Yucatan, Mexico: Land of pyramids and fiery macaws

On the road

The sky was bright and restless, a royal blue canopy unfurled between the horizons like a vast imperial banner. Dedicated to the deified sun at its midday zenith – an aspect of solar energy embodied by a giant fiery macaw called Kinich Kakmó – the crumbling Mayan pyramid beneath my feet was overgrown with parched grass and flowers, wiry shrubs and shady trees.

Below, the soporific city of Izamal was sprawled with its grid of cobblestone streets and alleyways, grandiose colonial churches, plazas, and townhouses, all painted a blazing sunflower yellow. Clambering to the summit where once sacrificial offerings were laid, I paused to reflect on the phenomena of syncretism, the mysteries of the pre-Columbian universe, the Mayan concept of time, and the destruction of worlds.

Dividing the Caribbean Sea from the Gulf of Mexico, the Yucatán peninsula has been the stage for numerous apocalyptic dramas, beginning 66 million years ago when it was struck by the giant meteor that is believed to have wiped out the dinosaurs. Beyond the cataclysm of ash and fire, mammals survived and flourished, and at the end of the last Ice Age, humans arrived in the Americas.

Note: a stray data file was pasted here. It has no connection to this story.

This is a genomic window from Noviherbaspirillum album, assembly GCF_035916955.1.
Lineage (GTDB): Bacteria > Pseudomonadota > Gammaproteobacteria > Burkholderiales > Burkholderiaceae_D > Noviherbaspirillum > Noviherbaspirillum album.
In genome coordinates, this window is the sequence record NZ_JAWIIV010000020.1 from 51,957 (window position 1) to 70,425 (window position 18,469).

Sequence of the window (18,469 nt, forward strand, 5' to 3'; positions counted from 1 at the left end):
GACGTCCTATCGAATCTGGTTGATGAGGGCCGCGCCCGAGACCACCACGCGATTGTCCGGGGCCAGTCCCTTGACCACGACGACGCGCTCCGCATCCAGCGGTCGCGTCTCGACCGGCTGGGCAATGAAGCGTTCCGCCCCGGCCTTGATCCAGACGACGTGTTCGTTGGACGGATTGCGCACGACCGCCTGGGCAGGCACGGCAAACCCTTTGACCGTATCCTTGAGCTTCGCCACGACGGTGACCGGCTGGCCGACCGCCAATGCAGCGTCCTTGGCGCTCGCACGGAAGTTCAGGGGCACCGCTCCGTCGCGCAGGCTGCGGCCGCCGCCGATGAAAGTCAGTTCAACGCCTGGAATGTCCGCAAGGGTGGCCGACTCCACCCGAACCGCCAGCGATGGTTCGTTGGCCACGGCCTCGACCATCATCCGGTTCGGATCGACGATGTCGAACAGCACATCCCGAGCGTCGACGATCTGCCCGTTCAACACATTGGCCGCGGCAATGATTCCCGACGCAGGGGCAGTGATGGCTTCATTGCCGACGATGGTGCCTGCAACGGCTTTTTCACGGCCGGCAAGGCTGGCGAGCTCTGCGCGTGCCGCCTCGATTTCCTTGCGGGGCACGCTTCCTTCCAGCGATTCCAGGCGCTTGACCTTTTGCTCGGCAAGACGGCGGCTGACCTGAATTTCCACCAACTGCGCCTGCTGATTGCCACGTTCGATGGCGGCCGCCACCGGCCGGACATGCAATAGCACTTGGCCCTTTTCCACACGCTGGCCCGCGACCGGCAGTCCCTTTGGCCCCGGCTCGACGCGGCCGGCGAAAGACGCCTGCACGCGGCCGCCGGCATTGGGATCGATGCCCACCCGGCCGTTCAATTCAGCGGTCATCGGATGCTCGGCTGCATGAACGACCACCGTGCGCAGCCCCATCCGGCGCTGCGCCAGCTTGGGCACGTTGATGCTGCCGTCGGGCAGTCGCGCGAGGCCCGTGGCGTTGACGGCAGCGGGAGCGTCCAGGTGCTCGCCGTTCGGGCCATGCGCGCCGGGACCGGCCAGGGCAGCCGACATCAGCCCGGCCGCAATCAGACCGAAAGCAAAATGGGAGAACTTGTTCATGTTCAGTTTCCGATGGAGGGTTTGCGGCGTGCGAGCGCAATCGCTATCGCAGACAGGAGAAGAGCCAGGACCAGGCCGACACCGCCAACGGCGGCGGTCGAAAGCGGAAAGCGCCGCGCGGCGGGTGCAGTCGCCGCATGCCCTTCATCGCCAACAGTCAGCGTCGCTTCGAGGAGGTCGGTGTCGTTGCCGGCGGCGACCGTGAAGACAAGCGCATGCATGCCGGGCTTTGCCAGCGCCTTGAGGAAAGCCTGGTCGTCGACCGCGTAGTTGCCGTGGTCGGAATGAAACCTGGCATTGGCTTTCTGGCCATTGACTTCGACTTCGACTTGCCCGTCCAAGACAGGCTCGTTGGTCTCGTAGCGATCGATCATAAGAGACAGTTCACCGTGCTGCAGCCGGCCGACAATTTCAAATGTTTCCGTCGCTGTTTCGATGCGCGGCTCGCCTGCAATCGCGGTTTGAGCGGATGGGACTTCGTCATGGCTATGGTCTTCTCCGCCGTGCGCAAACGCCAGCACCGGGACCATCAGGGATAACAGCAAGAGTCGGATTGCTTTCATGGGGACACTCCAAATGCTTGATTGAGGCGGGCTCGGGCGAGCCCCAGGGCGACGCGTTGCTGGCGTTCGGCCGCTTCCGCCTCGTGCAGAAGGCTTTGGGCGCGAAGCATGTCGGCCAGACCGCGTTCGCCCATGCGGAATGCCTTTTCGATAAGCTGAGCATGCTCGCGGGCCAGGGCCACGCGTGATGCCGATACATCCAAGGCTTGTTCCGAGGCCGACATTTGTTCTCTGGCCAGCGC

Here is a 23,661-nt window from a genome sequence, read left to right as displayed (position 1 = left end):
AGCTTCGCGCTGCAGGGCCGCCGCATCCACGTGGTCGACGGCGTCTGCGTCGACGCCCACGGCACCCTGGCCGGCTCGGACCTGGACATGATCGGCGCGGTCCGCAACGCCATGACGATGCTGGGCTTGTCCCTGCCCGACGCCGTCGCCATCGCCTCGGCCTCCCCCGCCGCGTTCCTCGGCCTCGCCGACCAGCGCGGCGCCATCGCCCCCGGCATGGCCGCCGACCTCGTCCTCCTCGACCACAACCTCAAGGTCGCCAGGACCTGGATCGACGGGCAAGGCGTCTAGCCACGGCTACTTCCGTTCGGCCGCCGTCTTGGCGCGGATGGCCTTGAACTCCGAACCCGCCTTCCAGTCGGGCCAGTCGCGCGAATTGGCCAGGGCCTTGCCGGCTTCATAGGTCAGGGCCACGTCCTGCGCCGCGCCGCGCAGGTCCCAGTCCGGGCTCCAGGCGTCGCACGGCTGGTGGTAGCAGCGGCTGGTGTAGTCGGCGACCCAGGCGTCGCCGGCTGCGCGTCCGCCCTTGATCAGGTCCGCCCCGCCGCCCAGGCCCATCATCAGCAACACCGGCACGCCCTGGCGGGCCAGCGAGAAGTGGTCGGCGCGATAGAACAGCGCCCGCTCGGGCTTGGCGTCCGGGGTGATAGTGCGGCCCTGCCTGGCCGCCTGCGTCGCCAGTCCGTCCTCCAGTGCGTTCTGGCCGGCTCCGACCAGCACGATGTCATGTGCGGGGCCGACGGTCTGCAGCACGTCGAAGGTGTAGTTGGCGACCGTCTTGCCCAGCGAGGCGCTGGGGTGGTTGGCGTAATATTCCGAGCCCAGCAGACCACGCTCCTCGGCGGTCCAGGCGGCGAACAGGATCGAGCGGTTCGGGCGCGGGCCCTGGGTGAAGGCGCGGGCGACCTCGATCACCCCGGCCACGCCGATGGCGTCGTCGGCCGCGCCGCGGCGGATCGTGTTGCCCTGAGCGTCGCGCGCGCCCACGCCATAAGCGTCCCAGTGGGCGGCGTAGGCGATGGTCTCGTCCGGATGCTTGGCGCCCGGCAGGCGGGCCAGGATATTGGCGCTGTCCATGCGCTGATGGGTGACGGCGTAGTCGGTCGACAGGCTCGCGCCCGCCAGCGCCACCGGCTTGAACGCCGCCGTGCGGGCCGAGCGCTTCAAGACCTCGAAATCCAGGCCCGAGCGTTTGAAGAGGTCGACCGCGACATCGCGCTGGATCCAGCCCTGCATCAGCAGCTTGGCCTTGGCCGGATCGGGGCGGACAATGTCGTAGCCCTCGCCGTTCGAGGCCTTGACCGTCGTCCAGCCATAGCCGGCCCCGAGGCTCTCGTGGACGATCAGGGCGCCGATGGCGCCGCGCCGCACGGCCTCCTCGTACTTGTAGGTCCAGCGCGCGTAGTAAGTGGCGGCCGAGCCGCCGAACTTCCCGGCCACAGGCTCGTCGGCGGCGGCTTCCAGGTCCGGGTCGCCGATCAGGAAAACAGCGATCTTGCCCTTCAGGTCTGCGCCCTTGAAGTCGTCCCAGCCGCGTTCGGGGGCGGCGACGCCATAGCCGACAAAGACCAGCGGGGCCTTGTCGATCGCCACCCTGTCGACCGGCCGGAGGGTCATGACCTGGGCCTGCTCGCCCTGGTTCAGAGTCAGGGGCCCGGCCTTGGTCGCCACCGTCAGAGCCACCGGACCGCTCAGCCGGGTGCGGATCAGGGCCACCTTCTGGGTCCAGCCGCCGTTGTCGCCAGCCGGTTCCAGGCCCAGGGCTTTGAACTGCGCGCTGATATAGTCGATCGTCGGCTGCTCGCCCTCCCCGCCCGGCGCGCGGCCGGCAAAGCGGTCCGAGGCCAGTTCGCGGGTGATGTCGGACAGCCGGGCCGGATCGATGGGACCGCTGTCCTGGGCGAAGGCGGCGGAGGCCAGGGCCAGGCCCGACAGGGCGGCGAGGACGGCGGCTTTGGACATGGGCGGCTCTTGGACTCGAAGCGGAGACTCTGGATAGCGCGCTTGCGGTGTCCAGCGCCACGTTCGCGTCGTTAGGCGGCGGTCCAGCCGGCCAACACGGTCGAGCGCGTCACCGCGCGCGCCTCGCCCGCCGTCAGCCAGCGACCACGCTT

Today, the Yucatán's sprawl of jungle-shrouded palaces and abandoned acropolises recall a succession of luminous civilisations, commencing in 2000 BC when the first Mayans laid the foundations of pyramids. But from the 16th century, Yucatán was a point of first contact for early European explorers, and thereafter, the birthplace of Mexico's first Mestizo child.

The conquest brought persecution, not least from the Catholic church. In Izamal, visible from the pyramid of Kinich Kakmó, the Franciscan monastery complex boasts the second largest atrium in the world after the Vatican, and was once the residence of the notorious Diego de Landa who, in a single day of fervour, obliterated thousands of Mayan artefacts. "Works of the Devil," he raged. "I burned them all …."